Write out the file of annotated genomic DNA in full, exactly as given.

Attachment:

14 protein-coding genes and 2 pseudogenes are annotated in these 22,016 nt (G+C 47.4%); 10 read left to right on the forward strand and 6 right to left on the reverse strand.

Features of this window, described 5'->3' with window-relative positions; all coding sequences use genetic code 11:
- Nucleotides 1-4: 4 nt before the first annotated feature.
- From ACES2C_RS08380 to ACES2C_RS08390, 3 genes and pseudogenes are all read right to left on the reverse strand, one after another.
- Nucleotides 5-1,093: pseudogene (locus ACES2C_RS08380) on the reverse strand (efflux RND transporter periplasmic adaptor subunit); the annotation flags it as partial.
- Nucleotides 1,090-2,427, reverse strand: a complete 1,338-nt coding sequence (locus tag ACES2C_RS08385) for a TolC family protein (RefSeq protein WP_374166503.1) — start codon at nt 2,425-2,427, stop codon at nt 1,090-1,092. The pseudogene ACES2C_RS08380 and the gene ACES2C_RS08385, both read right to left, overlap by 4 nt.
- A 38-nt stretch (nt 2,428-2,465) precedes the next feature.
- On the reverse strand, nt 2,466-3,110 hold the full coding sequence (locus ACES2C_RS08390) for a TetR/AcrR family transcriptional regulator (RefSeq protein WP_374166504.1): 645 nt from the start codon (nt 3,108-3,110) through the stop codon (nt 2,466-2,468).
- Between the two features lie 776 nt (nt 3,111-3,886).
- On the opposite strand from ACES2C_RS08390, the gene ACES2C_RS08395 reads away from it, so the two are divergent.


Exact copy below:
14 protein-coding genes and 2 pseudogenes are annotated in these 22,016 nt (G+C 47.4%); 10 read left to right on the forward strand and 6 right to left on the reverse strand.

Features of this window, described 5'->3' with window-relative positions; all coding sequences use genetic code 11:
- Nucleotides 1-4: 4 nt before the first annotated feature.
- From ACES2C_RS08380 to ACES2C_RS08390, 3 genes and pseudogenes are all read right to left on the reverse strand, one after another.
- Nucleotides 5-1,093: pseudogene (locus ACES2C_RS08380) on the reverse strand (efflux RND transporter periplasmic adaptor subunit); the annotation flags it as partial.
- Nucleotides 1,090-2,427, reverse strand: a complete 1,338-nt coding sequence (locus tag ACES2C_RS08385) for a TolC family protein (RefSeq protein WP_374166503.1) — start codon at nt 2,425-2,427, stop codon at nt 1,090-1,092. The pseudogene ACES2C_RS08380 and the gene ACES2C_RS08385, both read right to left, overlap by 4 nt.
- A 38-nt stretch (nt 2,428-2,465) precedes the next feature.
- On the reverse strand, nt 2,466-3,110 hold the full coding sequence (locus ACES2C_RS08390) for a TetR/AcrR family transcriptional regulator (RefSeq protein WP_374166504.1): 645 nt from the start codon (nt 3,108-3,110) through the stop codon (nt 2,466-2,468).
- Between the two features lie 776 nt (nt 3,111-3,886).
- On the opposite strand from ACES2C_RS08390, the gene ACES2C_RS08395 reads away from it, so the two are divergent.